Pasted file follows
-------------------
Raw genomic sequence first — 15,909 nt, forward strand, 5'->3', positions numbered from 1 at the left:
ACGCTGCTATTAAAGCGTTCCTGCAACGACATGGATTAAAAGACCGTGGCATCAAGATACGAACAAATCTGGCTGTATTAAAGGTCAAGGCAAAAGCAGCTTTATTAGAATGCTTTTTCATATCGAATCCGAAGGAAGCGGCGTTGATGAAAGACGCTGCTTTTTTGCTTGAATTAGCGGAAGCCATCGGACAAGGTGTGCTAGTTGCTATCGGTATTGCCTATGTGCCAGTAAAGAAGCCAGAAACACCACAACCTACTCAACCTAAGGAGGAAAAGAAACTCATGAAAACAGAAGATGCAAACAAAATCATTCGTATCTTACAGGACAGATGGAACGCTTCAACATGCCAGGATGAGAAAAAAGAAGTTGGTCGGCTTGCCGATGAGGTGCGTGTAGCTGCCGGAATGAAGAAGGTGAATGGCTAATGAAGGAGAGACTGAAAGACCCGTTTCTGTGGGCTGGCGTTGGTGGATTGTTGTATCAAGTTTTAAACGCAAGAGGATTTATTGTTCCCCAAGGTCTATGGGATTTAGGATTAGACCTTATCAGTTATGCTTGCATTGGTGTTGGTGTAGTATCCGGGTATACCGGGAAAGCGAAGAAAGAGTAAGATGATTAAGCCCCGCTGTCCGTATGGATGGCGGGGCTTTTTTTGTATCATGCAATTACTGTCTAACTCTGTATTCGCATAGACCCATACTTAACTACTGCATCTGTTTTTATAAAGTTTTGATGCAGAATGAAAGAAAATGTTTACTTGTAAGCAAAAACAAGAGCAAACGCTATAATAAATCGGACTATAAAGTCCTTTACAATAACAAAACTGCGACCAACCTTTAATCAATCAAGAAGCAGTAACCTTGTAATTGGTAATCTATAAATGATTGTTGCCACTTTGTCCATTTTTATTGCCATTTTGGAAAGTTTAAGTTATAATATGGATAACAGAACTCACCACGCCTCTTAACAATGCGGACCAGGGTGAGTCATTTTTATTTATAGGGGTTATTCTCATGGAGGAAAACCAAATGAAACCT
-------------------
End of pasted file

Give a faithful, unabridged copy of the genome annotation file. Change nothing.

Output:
Raw genomic sequence first — 15,909 nt, forward strand, 5'->3', positions numbered from 1 at the left:
ACGCTGCTATTAAAGCGTTCCTGCAACGACATGGATTAAAAGACCGTGGCATCAAGATACGAACAAATCTGGCTGTATTAAAGGTCAAGGCAAAAGCAGCTTTATTAGAATGCTTTTTCATATCGAATCCGAAGGAAGCGGCGTTGATGAAAGACGCTGCTTTTTTGCTTGAATTAGCGGAAGCCATCGGACAAGGTGTGCTAGTTGCTATCGGTATTGCCTATGTGCCAGTAAAGAAGCCAGAAACACCACAACCTACTCAACCTAAGGAGGAAAAGAAACTCATGAAAACAGAAGATGCAAACAAAATCATTCGTATCTTACAGGACAGATGGAACGCTTCAACATGCCAGGATGAGAAAAAAGAAGTTGGTCGGCTTGCCGATGAGGTGCGTGTAGCTGCCGGAATGAAGAAGGTGAATGGCTAATGAAGGAGAGACTGAAAGACCCGTTTCTGTGGGCTGGCGTTGGTGGATTGTTGTATCAAGTTTTAAACGCAAGAGGATTTATTGTTCCCCAAGGTCTATGGGATTTAGGATTAGACCTTATCAGTTATGCTTGCATTGGTGTTGGTGTAGTATCCGGGTATACCGGGAAAGCGAAGAAAGAGTAAGATGATTAAGCCCCGCTGTCCGTATGGATGGCGGGGCTTTTTTTGTATCATGCAATTACTGTCTAACTCTGTATTCGCATAGACCCATACTTAACTACTGCATCTGTTTTTATAAAGTTTTGATGCAGAATGAAAGAAAATGTTTACTTGTAAGCAAAAACAAGAGCAAACGCTATAATAAATCGGACTATAAAGTCCTTTACAATAACAAAACTGCGACCAACCTTTAATCAATCAAGAAGCAGTAACCTTGTAATTGGTAATCTATAAATGATTGTTGCCACTTTGTCCATTTTTATTGCCATTTTGGAAAGTTTAAGTTATAATATGGATAACAGAACTCACCACGCCTCTTAACAATGCGGACCAGGGTGAGTCATTTTTATTTATAGGGGTTATTCTCATGGAGGAAAACCAAATGAAACCT